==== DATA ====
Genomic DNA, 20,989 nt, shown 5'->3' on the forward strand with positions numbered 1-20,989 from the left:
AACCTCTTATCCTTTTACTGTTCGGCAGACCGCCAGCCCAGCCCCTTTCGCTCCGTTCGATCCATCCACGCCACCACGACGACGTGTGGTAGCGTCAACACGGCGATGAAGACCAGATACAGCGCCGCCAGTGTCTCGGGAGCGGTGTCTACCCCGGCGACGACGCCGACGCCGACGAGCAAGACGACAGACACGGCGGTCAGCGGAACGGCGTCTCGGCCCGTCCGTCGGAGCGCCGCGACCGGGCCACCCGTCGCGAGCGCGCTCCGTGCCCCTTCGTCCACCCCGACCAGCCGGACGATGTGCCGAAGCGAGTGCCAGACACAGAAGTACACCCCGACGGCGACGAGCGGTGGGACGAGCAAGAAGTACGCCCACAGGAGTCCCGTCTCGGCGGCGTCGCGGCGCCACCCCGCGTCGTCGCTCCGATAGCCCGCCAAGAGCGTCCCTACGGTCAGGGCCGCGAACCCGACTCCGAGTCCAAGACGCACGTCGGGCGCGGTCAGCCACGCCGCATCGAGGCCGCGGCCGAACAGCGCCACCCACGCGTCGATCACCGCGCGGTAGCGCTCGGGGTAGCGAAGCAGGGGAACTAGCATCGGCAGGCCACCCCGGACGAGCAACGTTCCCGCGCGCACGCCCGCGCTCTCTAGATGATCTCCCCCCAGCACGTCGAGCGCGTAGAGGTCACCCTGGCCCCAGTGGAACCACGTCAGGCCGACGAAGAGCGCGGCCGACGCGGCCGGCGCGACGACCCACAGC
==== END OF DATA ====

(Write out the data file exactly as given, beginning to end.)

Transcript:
Genomic DNA, 20,989 nt, shown 5'->3' on the forward strand with positions numbered 1-20,989 from the left:
AACCTCTTATCCTTTTACTGTTCGGCAGACCGCCAGCCCAGCCCCTTTCGCTCCGTTCGATCCATCCACGCCACCACGACGACGTGTGGTAGCGTCAACACGGCGATGAAGACCAGATACAGCGCCGCCAGTGTCTCGGGAGCGGTGTCTACCCCGGCGACGACGCCGACGCCGACGAGCAAGACGACAGACACGGCGGTCAGCGGAACGGCGTCTCGGCCCGTCCGTCGGAGCGCCGCGACCGGGCCACCCGTCGCGAGCGCGCTCCGTGCCCCTTCGTCCACCCCGACCAGCCGGACGATGTGCCGAAGCGAGTGCCAGACACAGAAGTACACCCCGACGGCGACGAGCGGTGGGACGAGCAAGAAGTACGCCCACAGGAGTCCCGTCTCGGCGGCGTCGCGGCGCCACCCCGCGTCGTCGCTCCGATAGCCCGCCAAGAGCGTCCCTACGGTCAGGGCCGCGAACCCGACTCCGAGTCCAAGACGCACGTCGGGCGCGGTCAGCCACGCCGCATCGAGGCCGCGGCCGAACAGCGCCACCCACGCGTCGATCACCGCGCGGTAGCGCTCGGGGTAGCGAAGCAGGGGAACTAGCATCGGCAGGCCACCCCGGACGAGCAACGTTCCCGCGCGCACGCCCGCGCTCTCTAGATGATCTCCCCCCAGCACGTCGAGCGCGTAGAGGTCACCCTGGCCCCAGTGGAACCACGTCAGGCCGACGAAGAGCGCGGCCGACGCGGCCGGCGCGACGACCCACAGC